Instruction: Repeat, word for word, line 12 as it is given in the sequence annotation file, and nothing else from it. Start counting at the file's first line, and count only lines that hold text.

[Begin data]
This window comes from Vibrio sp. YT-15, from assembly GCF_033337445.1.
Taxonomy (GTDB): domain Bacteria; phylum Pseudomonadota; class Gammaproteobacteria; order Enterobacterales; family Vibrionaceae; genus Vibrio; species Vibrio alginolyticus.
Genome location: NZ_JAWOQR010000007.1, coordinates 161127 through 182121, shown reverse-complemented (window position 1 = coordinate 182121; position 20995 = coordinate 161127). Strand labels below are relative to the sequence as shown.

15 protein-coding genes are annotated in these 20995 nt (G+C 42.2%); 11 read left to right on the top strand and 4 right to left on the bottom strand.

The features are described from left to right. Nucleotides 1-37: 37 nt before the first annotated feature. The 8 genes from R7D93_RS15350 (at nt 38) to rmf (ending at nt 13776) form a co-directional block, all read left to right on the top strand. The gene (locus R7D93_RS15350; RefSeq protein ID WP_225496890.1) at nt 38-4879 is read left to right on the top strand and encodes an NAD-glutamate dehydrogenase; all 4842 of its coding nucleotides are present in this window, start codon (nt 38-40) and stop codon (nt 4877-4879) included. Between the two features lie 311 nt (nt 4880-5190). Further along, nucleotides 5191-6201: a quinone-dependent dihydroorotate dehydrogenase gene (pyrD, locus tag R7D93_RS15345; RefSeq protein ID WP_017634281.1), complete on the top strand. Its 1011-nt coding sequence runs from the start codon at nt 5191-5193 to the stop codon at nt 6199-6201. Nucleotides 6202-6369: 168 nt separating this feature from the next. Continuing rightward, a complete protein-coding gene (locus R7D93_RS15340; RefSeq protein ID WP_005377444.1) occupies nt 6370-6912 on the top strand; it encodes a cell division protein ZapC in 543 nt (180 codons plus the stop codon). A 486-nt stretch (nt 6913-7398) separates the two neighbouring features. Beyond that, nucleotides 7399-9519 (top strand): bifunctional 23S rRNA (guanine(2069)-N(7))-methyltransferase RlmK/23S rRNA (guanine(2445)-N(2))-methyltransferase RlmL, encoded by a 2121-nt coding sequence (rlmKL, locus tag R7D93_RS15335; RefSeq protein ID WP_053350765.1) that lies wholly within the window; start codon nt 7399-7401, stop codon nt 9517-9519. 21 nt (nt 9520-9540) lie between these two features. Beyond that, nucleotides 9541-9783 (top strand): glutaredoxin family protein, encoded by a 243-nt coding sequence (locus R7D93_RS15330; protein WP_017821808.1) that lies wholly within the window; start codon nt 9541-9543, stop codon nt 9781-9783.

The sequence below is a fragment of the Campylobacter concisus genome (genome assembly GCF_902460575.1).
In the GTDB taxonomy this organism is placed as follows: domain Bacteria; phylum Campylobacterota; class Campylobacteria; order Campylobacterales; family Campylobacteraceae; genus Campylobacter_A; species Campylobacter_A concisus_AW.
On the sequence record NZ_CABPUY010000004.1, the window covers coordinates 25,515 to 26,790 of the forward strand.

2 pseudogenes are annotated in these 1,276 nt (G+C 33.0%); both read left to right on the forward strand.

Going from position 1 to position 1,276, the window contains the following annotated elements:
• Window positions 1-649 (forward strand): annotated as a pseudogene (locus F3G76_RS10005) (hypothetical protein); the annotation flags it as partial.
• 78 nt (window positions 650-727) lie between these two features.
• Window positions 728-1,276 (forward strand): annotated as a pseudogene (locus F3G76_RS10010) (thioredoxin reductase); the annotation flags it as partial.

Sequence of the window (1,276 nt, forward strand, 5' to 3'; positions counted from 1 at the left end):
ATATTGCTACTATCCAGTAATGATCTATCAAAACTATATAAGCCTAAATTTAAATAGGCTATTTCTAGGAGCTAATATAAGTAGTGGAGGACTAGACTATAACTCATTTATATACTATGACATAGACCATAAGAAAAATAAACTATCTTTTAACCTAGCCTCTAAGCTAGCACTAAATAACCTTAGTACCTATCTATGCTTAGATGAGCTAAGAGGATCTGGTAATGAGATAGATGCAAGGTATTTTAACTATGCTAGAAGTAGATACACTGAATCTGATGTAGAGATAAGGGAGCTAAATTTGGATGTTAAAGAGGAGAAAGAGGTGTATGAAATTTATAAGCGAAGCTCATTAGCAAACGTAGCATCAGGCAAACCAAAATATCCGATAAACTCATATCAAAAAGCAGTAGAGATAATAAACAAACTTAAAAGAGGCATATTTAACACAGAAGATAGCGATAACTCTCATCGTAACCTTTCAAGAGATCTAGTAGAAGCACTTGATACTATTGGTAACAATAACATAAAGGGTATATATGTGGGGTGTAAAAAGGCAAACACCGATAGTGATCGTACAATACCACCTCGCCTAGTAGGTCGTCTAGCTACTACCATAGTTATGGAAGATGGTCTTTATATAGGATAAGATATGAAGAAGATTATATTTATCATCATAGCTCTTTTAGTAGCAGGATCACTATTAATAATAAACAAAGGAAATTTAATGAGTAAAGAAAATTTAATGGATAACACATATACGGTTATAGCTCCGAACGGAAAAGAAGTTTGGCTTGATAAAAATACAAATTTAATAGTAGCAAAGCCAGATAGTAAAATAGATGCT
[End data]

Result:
• 78 nt (window positions 650-727) lie between these two features.